What They Wanted by Donna Morrissey explores loss of home and all that means, of becoming lost while chasing survival. Memories haunt her protagonist and then one day she asks herself,
What of memory is truth? It was a staggering thought, and for a moment I felt a great fear, like those split seconds sometimes upon awakening when all sense of self is still caught back in the nether world of sleep and the eyes alone are opened onto the blankness of a room without memory. I clutched my arms around myself, needing to feel the solidity of flesh and bone, like the ghosts from Cooney Arm whose lives have been vanquished into time, leaving behind fragments of soul clinging to wood, no longer knowing what, if any of this, is real, and frightened of their invisibility.
In Newfoundland, Sylvie—a sister, daughter, and granddaughter— confronts “what is and what could be.” After a time, she follows her quiet brother Chris to the oilfields of Alberta. There, they face a different kind of fear from the old ghosts and guilts of childhood. Sylvie:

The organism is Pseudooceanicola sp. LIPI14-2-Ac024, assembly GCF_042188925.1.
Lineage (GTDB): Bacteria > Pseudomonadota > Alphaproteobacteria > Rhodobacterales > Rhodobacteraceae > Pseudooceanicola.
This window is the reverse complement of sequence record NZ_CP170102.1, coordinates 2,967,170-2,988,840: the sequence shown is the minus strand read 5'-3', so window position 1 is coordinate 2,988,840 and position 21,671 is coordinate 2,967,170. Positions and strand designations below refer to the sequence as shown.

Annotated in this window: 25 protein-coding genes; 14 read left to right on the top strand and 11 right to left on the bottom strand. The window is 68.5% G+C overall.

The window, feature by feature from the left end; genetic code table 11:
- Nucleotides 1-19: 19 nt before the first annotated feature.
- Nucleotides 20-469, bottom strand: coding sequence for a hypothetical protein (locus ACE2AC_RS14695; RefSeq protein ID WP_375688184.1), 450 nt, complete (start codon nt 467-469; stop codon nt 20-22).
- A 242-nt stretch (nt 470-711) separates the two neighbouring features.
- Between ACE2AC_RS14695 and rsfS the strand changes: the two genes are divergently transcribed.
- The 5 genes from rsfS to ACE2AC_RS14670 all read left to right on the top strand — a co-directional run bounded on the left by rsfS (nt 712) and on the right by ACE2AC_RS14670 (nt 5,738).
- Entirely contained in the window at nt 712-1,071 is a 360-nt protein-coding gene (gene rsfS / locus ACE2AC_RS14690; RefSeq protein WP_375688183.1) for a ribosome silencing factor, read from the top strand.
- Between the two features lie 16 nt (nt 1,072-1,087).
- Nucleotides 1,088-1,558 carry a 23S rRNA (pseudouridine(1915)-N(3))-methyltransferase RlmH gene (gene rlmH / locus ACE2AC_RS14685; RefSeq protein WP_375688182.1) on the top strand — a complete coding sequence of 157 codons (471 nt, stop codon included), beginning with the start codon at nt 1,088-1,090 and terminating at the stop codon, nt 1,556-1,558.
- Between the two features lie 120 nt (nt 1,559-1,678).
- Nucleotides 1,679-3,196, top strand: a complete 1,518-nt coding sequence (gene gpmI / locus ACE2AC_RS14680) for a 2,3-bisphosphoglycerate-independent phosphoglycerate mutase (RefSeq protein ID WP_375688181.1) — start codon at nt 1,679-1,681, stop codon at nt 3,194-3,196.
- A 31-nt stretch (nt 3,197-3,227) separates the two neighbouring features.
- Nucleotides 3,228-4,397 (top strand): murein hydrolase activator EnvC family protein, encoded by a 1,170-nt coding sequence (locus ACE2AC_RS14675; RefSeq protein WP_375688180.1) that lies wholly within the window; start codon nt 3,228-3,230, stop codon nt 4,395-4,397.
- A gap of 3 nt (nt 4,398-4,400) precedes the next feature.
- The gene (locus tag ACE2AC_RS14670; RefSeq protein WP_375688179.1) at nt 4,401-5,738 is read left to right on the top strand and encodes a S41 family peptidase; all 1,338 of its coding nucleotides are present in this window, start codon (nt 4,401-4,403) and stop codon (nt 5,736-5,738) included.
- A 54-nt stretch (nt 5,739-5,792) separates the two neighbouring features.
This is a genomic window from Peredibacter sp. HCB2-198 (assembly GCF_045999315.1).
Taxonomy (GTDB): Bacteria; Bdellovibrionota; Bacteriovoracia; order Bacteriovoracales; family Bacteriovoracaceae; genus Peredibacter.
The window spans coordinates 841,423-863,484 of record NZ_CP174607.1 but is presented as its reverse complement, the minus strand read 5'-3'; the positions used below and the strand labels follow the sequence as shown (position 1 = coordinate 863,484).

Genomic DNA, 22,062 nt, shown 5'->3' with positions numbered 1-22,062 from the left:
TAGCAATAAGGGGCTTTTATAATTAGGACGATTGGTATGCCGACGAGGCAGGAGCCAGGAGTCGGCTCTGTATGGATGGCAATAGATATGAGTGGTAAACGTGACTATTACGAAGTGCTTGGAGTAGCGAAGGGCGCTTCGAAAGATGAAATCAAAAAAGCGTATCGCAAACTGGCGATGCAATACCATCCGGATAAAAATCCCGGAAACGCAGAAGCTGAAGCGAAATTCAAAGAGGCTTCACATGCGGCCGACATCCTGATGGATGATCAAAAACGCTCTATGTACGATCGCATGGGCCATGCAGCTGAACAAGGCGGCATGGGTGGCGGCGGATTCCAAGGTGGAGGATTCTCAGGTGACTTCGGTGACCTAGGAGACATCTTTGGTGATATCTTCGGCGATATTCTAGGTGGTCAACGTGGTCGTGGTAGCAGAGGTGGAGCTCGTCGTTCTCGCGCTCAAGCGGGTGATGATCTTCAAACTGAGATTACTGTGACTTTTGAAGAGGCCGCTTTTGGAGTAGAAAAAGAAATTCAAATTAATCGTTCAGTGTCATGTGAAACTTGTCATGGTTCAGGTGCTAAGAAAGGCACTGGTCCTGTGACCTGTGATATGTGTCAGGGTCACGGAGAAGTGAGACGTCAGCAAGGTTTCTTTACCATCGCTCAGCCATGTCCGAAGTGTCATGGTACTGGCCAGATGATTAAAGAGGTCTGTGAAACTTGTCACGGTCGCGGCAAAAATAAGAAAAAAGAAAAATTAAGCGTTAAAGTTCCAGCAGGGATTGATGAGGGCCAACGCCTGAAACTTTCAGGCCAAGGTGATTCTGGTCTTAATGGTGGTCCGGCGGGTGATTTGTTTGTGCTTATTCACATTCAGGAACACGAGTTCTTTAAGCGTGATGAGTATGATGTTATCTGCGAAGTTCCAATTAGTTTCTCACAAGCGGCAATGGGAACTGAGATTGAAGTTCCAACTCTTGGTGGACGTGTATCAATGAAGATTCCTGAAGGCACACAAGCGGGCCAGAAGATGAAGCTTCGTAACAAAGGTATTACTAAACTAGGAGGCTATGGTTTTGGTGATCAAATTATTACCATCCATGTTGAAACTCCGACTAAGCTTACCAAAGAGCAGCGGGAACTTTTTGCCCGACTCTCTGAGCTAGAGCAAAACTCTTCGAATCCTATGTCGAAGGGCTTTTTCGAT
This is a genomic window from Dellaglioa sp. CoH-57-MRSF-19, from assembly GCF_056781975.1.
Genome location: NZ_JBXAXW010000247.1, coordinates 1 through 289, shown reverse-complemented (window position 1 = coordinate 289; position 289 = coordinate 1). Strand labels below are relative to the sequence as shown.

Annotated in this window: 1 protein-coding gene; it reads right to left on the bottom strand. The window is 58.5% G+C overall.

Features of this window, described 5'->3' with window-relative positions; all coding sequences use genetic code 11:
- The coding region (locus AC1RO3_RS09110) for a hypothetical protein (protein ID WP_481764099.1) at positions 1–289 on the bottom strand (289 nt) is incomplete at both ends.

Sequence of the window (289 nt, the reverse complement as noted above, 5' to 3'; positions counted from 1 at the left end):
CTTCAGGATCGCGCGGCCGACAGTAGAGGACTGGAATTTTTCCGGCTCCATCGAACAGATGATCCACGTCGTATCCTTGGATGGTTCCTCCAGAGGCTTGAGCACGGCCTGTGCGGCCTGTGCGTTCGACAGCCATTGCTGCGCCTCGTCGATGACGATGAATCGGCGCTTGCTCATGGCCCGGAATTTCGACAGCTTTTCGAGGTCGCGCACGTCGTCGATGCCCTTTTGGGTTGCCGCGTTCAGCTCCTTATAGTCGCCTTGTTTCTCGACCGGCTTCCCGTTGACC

If I’d learned anything from this camp, it was that fear doesn’t necessarily present itself in well-defined situations; more often it’s that darker shade of red flowing through our veins, tinting our views and no doubt stripping us of the courage to make decisions along the way.
In Newfoundland, the graves and past was tangible, but in the oil fields of Albert, the fears were elusive shadows. Yet, decisions are made and consequences unfold. To say more would be to give too much away and spoil your reading.
For the writers among us:
- As you read, pay attention to the details of place and culture. See how these play into and reveal character.
- Notice how Morrissey creates situations that, in turn, create the need for decisions, and notice how decisions often carry unforeseen consequences.
- Notice how she controls tension, keeping us turning pages.
- Notice also how an undercurrent develops, a movement beneath the thread of the surface story.
- All these things together lead to a story that we believe; it feels authentic.
Morrissey uncovers the human cost of loss while also revealing the power of family and love and she does this within the specifics of a time and place that we recognize as also universal. It is what we aim for as writers.
If you have read What They Wanted—or when you read it—please share your thoughts on how Morrissey achieves moving the personal (particular) time, place, and situation of the novel into the universal so that we can each relate, regardless of whether we share the Newfoundland experience of dislocation.
Available through your local bookstore or online: What They Wanted